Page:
India Needs to Spend $39 Billion on Transmission Infrastructure Revamp
These transmission systems are planned to be implemented over the next three years to meet new power generation capacity and demand requirements
March 18, 2019
India is one of the fastest growing economies in the world with increasing power demand in the coming years. Historically, the country has also been a power deficit with millions of people without access to the grid. While generation is catching up with especially with the growth in solar and wind, the adequate transmission has always been a challenge leading to grid congestion and curtailment according to Mercom Solar Market Updates.
To meet the increasing amount of power generation and power demand in India, the Central Electricity Authority (CEA) has published in its National Electricity Plan (NEP) an important blueprint to develop the transmission systems in the country.
These transmission systems are planned to be implemented to evacuate power from generating stations. The plan also focuses on strengthening of an existing transmission network for meeting projected growth in load or demand and optimum utilization of distributed generation resources in different regions.
Based on the 19th Electrical Power survey by the CEA, the total installed power capacity by the end of 2021-22 is projected to be around 480.4 GW to meet the annual peak load demand of 225.7 GW which includes about 175 GW of renewable generation capacity (which includes about 60 GW of wind, 100 GW of Solar, 9 GW of Biomass and 6 GW of small hydro capacity).
Also, cross border power exchanges with neighboring countries considered for the plan period (2017-22) include about 4,500 MW import from Bhutan. The plan also covers 1,500 MW and 950 MW of power exports to Bangladesh and Nepal respectively. In December 2018, the Ministry of Power (MoP) issued new guidelines for the import and export of electricity and power trading with neighboring countries, replacing its previous guidelines issued in 2016.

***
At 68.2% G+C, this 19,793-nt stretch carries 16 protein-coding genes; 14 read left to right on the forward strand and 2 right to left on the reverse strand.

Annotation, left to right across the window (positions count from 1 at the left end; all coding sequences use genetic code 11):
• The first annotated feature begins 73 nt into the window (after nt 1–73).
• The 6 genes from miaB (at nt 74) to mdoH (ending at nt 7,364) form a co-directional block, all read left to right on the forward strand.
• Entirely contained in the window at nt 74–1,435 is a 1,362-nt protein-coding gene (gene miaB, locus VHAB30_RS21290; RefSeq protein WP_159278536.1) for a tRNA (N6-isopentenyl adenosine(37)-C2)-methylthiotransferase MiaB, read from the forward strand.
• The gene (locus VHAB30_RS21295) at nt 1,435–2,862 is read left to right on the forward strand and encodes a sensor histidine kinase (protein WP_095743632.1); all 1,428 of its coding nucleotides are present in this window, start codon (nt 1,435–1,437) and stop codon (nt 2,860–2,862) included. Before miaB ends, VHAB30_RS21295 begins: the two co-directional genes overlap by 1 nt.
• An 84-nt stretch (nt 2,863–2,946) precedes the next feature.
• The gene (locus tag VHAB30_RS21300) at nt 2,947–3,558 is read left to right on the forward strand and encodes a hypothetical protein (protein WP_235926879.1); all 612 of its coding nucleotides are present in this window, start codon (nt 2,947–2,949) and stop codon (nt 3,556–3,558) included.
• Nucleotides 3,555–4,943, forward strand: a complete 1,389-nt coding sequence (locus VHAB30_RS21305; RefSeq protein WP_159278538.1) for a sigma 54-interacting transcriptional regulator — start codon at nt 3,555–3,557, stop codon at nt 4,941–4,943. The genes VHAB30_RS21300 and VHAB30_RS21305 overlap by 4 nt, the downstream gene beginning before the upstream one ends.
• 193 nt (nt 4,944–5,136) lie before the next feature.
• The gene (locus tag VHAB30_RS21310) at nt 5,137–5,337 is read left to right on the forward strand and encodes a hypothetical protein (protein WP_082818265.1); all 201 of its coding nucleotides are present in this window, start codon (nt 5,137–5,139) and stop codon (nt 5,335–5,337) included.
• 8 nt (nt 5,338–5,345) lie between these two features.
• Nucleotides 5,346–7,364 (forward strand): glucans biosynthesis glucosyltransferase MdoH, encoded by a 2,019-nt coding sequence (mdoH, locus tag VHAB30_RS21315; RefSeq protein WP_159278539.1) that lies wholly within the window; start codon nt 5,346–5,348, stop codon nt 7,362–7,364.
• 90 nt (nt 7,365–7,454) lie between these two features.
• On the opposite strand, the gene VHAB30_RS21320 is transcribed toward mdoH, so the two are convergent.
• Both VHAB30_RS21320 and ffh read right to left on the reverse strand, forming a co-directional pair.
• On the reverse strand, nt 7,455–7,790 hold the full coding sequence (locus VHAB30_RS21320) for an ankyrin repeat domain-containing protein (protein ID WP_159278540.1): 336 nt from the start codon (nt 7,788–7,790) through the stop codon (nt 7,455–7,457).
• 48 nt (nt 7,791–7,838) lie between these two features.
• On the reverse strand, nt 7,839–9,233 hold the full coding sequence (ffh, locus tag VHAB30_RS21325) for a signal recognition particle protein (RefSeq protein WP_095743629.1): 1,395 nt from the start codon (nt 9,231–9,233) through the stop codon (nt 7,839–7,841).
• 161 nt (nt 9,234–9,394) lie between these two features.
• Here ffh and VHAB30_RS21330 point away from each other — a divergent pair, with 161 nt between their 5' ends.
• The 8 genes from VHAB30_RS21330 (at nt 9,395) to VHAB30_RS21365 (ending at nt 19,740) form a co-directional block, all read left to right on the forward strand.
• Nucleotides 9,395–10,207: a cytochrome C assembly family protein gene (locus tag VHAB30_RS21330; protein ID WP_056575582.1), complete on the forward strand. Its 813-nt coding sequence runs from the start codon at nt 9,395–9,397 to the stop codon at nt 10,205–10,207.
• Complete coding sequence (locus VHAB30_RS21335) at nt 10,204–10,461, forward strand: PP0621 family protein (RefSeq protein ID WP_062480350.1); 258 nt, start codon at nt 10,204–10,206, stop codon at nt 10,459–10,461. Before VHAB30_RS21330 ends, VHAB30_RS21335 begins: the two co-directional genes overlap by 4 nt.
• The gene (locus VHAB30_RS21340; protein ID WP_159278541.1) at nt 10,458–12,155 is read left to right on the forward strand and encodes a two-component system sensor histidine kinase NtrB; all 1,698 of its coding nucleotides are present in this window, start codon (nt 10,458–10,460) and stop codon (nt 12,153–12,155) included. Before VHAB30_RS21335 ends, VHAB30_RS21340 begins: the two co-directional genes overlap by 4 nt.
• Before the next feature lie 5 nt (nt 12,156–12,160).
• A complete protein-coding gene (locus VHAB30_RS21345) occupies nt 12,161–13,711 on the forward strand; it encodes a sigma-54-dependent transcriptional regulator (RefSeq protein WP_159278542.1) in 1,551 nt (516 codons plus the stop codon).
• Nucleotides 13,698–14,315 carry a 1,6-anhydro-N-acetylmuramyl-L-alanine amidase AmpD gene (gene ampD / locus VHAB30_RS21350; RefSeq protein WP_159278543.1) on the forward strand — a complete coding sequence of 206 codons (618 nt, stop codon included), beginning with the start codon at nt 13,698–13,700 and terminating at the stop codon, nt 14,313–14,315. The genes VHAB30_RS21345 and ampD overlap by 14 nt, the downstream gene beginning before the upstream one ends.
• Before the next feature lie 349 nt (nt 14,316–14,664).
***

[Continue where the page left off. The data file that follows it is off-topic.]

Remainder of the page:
CEA expects the Northern, Southern and North Eastern regions to remain power deficit while Western and Eastern regions are expected to be power surplus to be able to supply electricity during peak hours.
Based on the analysis, about 110,000 circuit kilometers (ckm) of transmission lines and about 383,000 MVA of transformation capacity in the substations at 220kV and above voltage levels are required to be added.
To facilitate inter-regional power transfer capabilities from power surplus regions to deficit regions, CEA estimates regional power transmission capacity by 2021-22 at 118,050 MW. However actual power transfer capabilities will vary depending on load flow pattern, voltage stability, angular stability, loop flows, and line loading.
The inter-regional transmission line corridor expansion requirement would be as follows –
The CEA estimates that an expenditure of ₹2.69 trillion ($39 billion) would be required for the implementation of the transmission system which would include transmission lines, substations, and reactive compensation, during the plan period (2017-22). This expenditure would also include about ₹300 billion ($4.28 billion) required for the implementation of transmission systems below 220kV voltage level.
According to the CEA, during 12th plan (2012-2017) period, there was an addition of 110,370 ckms of transmission lines and 321,464 MVA of transformation capacity (220kV and above).
To provide broad information on transmission capacity requirement, a ‘Perspective Transmission Plan for the period 2022-27’ has also been prepared based on peak load demand projections. The CEA estimates that the total generation capacity of India would be at 619 GW at the end of that period.
Lack of transmission capacity has been a growing concern for solar, and wind companies and Mercom had earlier reported on this issue. With a plethora of mega solar tenders announced in the solar sector including interstate transmission system (ISTS) connected projects; evacuation infrastructure availability has been the biggest challenge.
“Lack of power evacuation and transmission infrastructure has been the most significant challenge in addressing India’s power shortage so far. However, based on the National Electricity Plan, $40 billion in expected investments by 2022, also presents a huge opportunity. Renewables will benefit the most with the expansion and upgrade of transmission systems in the Country,” said Raj Prabhu, CEO of Mercom Capital Group.
Shaurya is a staff reporter at MercomIndia.com with experience working in the Indian solar energy industry for the past four years in various roles. Prior to joining Mercom, Shaurya worked with a renewable energy developer and a consulting company. Shaurya holds a Bachelors Degree in Business Management from Lancaster University in the United Kingdom.